Class size has been a hot topic at recent budget meetings. Superintendent Elliott Landon has said that cuts to the $96.7 million Board of Education budget may result in higher class size. At the recent Education Committee of the Representative Town Meeting, members expressed concern about this possibility. And certainly, Wesport is not alone in suggesting that increasing class size is a way to deal with budget shortfalls. Districts across the country are proposing the same thing.
Anne Dichele, professor of Elementary Education at Quinnipiac College in Hamden, says that the issue of class size is more nuanced than a straight forward one to one correlation equating class size to student achievement. In general, the research is not clear that class size has a direct impact on student achievement, says Dichele. It is somewhat counterintuitive. But the truth of the matter is that it is not the most crucial variable in student success.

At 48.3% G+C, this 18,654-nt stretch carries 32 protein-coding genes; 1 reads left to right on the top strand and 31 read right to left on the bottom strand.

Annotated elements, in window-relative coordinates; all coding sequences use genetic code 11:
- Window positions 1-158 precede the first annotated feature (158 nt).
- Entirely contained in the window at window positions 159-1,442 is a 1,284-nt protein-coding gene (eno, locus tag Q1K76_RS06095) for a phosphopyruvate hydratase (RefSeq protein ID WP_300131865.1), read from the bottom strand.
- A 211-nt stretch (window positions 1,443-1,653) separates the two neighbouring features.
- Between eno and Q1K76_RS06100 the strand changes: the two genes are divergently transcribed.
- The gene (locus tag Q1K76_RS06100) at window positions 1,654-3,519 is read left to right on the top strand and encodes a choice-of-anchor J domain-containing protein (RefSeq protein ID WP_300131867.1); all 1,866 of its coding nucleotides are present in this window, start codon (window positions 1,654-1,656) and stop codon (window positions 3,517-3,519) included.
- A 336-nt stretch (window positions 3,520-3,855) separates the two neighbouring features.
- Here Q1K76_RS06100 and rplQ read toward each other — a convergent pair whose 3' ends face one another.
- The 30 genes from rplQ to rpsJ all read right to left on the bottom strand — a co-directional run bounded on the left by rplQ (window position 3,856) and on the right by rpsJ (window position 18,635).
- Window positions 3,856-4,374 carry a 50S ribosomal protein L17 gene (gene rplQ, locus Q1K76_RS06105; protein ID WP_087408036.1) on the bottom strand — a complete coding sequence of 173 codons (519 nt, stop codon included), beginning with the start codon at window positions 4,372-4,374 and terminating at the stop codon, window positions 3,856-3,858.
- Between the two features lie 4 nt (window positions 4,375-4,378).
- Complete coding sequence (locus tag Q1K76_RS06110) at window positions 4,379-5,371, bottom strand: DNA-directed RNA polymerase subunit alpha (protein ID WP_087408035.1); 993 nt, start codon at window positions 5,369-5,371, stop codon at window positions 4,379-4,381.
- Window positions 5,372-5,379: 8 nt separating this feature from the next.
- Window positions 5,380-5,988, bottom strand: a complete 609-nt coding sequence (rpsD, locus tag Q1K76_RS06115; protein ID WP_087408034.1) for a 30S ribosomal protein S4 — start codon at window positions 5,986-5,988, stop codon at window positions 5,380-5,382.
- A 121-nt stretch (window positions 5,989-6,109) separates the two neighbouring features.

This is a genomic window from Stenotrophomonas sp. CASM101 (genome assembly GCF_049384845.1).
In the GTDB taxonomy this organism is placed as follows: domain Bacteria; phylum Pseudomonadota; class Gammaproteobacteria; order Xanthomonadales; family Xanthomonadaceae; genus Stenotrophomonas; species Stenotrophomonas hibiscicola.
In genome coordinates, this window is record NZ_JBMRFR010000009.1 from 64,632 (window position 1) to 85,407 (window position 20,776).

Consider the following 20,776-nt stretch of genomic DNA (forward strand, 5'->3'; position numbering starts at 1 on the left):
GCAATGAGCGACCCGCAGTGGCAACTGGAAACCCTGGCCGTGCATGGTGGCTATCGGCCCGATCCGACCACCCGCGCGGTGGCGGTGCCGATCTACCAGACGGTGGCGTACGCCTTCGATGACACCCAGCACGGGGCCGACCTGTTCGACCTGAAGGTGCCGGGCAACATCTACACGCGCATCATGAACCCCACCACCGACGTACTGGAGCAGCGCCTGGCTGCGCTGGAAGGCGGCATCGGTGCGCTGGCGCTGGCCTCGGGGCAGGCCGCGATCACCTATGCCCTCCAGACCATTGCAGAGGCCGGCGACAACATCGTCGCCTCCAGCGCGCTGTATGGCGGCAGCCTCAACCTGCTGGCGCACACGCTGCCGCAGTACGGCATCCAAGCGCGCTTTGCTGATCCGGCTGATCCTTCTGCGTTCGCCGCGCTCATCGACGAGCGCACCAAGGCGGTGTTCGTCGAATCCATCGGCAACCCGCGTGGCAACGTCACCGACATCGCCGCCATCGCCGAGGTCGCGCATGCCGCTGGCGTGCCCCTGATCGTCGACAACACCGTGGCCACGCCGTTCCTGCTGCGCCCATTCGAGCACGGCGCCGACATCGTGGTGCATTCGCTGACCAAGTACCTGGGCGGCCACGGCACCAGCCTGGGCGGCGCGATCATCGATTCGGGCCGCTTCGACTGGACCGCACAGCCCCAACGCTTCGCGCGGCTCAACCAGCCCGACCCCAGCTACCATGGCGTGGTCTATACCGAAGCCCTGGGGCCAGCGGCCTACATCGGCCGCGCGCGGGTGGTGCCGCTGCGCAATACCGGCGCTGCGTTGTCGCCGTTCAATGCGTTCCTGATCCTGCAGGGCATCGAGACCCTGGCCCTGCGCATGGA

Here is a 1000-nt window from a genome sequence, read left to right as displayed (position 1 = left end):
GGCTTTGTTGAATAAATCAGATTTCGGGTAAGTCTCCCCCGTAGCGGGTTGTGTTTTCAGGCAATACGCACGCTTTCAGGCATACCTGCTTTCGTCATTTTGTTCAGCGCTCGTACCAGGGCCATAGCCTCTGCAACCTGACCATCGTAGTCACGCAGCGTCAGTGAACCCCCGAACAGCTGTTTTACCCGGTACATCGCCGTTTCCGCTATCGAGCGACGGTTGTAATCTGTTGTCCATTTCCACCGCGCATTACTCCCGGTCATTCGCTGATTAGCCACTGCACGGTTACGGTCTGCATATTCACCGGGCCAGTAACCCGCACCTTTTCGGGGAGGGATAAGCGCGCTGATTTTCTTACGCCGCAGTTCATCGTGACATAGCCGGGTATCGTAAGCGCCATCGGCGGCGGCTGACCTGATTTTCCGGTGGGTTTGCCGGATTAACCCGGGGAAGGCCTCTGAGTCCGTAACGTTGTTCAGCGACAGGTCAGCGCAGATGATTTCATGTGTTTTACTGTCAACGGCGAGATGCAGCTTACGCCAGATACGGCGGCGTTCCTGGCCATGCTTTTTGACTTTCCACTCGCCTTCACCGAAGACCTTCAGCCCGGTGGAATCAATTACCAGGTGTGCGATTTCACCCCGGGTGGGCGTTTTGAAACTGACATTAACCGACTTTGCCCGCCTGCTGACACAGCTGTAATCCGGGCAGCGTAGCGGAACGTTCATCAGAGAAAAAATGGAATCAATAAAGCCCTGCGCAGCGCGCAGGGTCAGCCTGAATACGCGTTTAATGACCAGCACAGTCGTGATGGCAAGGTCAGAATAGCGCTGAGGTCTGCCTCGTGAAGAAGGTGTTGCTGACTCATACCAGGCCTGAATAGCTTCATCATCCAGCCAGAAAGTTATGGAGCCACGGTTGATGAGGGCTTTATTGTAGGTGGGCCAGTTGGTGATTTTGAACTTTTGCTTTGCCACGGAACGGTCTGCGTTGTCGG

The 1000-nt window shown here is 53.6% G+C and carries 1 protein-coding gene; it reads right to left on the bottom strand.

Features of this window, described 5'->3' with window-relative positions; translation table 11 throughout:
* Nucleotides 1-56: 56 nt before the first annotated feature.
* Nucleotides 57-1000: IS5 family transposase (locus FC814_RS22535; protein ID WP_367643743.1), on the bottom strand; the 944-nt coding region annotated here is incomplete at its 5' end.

Dichele says that almost all research points to the classroom teacher as the most important variable in student learning.
The one area where research has shown that class size is important is the primary grades, kindergarten through second grade, says Dichele. In those grades, the children form one on one bonds with their teachers and are getting acclimated to a school environment.
But, after second grade, children are able to work more independently, says Dichele. So if districts are considering increasing class size, the worst place is in those primary grades. Dichele also adds that research shows that reduction in class size in elementary grades tends to benefit poor and minority children the most.
Early this month, the Board of Finance voted to reduce the education budget request by $500,000 but the BOE is seeking full restoration in order for the school system to maintain its current level of programs. The RTM Education Committee voted at its meeting to recommend the restoration of an additional $250,000 to the BOE budget. A final plea for full restoration of the BOE budget will be made at RTM meetings on May 3 and 4 where the 2010-11 budget will be finalized.
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